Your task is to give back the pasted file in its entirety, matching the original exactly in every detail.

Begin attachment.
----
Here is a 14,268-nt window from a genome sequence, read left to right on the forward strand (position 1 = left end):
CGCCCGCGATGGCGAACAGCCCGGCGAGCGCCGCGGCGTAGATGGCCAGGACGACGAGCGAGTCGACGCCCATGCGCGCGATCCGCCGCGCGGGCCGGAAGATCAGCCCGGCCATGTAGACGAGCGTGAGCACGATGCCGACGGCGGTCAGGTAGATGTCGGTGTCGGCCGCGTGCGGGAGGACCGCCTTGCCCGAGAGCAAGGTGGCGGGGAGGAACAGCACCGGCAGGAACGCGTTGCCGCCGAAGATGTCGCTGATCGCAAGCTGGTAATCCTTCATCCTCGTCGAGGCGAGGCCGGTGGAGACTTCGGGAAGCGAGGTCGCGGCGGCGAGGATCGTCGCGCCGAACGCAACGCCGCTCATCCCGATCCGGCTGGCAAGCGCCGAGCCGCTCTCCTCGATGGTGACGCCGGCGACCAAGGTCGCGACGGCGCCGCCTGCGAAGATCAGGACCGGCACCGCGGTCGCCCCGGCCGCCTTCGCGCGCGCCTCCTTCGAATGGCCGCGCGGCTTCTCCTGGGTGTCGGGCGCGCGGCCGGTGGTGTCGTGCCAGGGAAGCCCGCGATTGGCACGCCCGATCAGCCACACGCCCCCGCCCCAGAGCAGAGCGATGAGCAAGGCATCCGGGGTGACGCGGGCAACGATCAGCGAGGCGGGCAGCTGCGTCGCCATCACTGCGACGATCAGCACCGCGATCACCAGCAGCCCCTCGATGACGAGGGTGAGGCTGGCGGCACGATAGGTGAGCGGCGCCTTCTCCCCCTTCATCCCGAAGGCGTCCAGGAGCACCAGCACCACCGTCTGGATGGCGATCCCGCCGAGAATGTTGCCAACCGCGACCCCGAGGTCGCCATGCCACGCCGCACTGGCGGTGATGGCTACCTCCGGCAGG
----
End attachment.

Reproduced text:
Here is a 14,268-nt window from a genome sequence, read left to right on the forward strand (position 1 = left end):
CGCCCGCGATGGCGAACAGCCCGGCGAGCGCCGCGGCGTAGATGGCCAGGACGACGAGCGAGTCGACGCCCATGCGCGCGATCCGCCGCGCGGGCCGGAAGATCAGCCCGGCCATGTAGACGAGCGTGAGCACGATGCCGACGGCGGTCAGGTAGATGTCGGTGTCGGCCGCGTGCGGGAGGACCGCCTTGCCCGAGAGCAAGGTGGCGGGGAGGAACAGCACCGGCAGGAACGCGTTGCCGCCGAAGATGTCGCTGATCGCAAGCTGGTAATCCTTCATCCTCGTCGAGGCGAGGCCGGTGGAGACTTCGGGAAGCGAGGTCGCGGCGGCGAGGATCGTCGCGCCGAACGCAACGCCGCTCATCCCGATCCGGCTGGCAAGCGCCGAGCCGCTCTCCTCGATGGTGACGCCGGCGACCAAGGTCGCGACGGCGCCGCCTGCGAAGATCAGGACCGGCACCGCGGTCGCCCCGGCCGCCTTCGCGCGCGCCTCCTTCGAATGGCCGCGCGGCTTCTCCTGGGTGTCGGGCGCGCGGCCGGTGGTGTCGTGCCAGGGAAGCCCGCGATTGGCACGCCCGATCAGCCACACGCCCCCGCCCCAGAGCAGAGCGATGAGCAAGGCATCCGGGGTGACGCGGGCAACGATCAGCGAGGCGGGCAGCTGCGTCGCCATCACTGCGACGATCAGCACCGCGATCACCAGCAGCCCCTCGATGACGAGGGTGAGGCTGGCGGCACGATAGGTGAGCGGCGCCTTCTCCCCCTTCATCCCGAAGGCGTCCAGGAGCACCAGCACCACCGTCTGGATGGCGATCCCGCCGAGAATGTTGCCAACCGCGACCCCGAGGTCGCCATGCCACGCCGCACTGGCGGTGATGGCTACCTCCGGCAGG